World Mental Health day passed recently and it got me thinking about my own struggles with my identity growing up with “curly” hair. The reason I say “curly” in that fashion is because up until 2 years ago, “curly” was in no way part of my vocabulary to describe my hair. I never knew my hair was like this what-so-ever. 
Going natural had a huge impact on my life. It is ‘just hair’, but especially as a female, with much emphasis put on the way you look, there was almost a sense of not being good enough as you are. Add to that the feeling that I had to in some way fit in with my white peers and already theres a whole lot of feeling and emotion developed around my hair at such a young age. 

A curly-hair-shaped chunk of the self esteem puzzle was missing. The isolating thing is that at the time it feels like you’re the only one  in the whole world experiencing it. I often wondered how many others experienced this… and through my instagram page CurlyGalLal I eventually found out the answer was MANY - more than I could fathom! Going natural was my ‘aha! moment’ I found the missing puzzle piece and wanted to use it to help fix others puzzles!  Not only this but at the time, embracing my natural hair felt rebellious! This was a powerful feeling that I still carry with me now. It gave me strength to begin accepting and fulfilling my true self - instead of concealing it and trying to be something I am not, something I did often and followed me through adolescence. 

Little did I know that simply straightening my hair was putting a band aid on so much that, like many, I didn’t have the vocabulary to describe as a 12 year old. This new found acceptance for myself started to filter into others areas of my life. It sounds superficial but it runs deeper than that! I can say I am truly a happier person now.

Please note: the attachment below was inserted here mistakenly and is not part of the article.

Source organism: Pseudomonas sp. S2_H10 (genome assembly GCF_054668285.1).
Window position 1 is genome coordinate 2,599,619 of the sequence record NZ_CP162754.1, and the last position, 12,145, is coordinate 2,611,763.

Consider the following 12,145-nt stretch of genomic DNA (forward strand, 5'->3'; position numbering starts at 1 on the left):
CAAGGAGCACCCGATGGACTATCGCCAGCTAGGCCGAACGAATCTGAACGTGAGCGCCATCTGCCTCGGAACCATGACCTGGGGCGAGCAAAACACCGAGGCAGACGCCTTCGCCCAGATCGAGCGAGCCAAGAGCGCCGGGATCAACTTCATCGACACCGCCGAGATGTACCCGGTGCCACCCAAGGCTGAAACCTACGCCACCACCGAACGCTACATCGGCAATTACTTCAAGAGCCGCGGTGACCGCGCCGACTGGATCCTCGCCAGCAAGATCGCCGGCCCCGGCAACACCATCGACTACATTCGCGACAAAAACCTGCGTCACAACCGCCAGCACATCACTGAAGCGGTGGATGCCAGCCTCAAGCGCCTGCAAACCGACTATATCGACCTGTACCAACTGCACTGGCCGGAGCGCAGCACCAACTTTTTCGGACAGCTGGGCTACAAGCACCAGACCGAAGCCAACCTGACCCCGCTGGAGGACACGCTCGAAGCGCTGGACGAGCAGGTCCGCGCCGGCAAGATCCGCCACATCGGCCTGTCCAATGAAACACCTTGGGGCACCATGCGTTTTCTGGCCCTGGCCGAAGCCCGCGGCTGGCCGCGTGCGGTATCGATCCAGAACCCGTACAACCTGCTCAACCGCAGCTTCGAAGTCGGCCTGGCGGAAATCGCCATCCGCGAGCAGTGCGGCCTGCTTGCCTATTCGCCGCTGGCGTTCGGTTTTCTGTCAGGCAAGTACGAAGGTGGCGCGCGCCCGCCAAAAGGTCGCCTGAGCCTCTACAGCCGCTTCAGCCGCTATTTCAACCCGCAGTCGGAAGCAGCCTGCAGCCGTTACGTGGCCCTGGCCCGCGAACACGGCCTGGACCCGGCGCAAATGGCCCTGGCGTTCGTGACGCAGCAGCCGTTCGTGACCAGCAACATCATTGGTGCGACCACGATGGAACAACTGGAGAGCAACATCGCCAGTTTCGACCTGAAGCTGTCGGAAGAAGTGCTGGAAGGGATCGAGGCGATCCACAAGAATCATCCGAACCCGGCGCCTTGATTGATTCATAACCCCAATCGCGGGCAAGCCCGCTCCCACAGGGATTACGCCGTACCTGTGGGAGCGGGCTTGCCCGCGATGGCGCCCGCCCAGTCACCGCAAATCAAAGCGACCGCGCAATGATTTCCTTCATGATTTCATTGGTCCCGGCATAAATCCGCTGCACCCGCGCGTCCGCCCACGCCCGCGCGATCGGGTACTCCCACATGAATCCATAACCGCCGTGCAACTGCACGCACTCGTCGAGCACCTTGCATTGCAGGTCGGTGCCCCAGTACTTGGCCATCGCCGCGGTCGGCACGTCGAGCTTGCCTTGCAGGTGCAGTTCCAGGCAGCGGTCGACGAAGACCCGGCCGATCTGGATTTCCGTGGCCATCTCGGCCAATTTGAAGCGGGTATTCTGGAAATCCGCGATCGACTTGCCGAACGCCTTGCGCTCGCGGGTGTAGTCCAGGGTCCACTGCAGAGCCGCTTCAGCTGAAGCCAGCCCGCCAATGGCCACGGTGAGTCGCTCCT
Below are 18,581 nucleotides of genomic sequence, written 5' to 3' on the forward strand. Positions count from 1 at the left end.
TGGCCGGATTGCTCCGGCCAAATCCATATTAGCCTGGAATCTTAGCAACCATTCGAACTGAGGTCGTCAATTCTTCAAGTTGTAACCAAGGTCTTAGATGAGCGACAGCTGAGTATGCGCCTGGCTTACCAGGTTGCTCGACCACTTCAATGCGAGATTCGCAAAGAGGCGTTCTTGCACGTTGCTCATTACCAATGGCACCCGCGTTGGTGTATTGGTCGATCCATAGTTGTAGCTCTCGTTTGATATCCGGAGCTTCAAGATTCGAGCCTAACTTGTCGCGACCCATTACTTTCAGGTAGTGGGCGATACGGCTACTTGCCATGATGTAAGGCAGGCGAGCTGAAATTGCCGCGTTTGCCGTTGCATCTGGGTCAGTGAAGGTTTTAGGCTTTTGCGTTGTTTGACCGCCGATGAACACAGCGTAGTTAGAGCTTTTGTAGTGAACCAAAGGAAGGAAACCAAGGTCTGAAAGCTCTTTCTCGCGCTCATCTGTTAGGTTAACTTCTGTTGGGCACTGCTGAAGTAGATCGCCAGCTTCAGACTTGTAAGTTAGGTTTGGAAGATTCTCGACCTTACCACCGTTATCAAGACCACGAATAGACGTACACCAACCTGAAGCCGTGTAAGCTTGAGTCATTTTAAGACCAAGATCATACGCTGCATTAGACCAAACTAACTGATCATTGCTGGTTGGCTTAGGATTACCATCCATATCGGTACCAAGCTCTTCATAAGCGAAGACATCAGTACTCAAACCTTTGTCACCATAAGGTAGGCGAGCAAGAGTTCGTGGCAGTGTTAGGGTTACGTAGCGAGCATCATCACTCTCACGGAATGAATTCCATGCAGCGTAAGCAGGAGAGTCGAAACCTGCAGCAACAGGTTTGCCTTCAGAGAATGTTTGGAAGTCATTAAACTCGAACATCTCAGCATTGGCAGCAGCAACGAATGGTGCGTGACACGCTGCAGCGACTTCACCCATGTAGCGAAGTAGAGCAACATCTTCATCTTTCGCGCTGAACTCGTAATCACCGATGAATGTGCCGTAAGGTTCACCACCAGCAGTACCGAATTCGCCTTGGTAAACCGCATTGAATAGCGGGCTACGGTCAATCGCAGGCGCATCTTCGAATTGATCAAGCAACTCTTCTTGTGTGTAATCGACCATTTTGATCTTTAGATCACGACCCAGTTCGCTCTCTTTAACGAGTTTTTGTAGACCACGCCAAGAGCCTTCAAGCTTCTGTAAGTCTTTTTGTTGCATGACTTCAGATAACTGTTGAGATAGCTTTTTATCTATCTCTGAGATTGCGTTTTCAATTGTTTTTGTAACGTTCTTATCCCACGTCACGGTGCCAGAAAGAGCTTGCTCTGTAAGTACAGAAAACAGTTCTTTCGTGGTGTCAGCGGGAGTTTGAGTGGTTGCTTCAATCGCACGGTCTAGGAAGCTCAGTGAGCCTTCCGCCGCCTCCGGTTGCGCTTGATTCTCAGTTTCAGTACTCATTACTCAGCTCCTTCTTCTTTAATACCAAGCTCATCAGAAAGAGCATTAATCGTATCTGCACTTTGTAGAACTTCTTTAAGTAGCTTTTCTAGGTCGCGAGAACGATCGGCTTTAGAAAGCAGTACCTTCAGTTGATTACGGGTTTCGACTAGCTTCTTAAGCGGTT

Who knew curls would have such an impact on my life? You see, when you get so incredibly involved in the ins and outs of your hair, you start to look at life differently! I started thinking ‘maybe I shouldn’t be wearing as much makeup and embrace my skin more’ and so I learnt all about my skin, how to care for it properly. It changed up my wardrobe! Clothes look way better with my curly hair - look out Zara, the shops are my oyster now! For me, if I feel good on the outside, I feel good on the inside! As superficial as it seems, each level of acceptance laid their bricks into forming the foundation of new found self confidence.

Am I really saying that if I knew words such as plop, DC, condish or to put the irons down - maybe I’d be happier and more confident and more accepting of myself. I guess I am and you could be too! Having spoken before, and had many accounts from other transitionees, about how I didn’t know the potential of my hair, it’s astonishing the community of people who grew up, and from infantilism had already garnered such negative feelings about their hair. 

Well now there is no excuse - with curly haired models landing in magazines, strutting the runway, adorning advertisements and curl-specific products stocking the shelves on the high street you are adequately armed to go forth and be curly - unashamedly. Remember - You’re hair doesn’t define you as a person, but it is a part of you that is amazing and unique and beautiful.

Lal

XO


← Older Post Newer Post →


Leave a comment

Please note: comments must be approved before they are published

Recent Articles

Pre-Poo: What Is It & What Are the Benefits?

‘Going Natural’ Improved My Confidence & Self-Identity

Why To Ditch The Terry Towel

How To Lock In Moisture

What Is Hair Porosity?

Curly Hair in the South Asian Community

Categories

Back to the top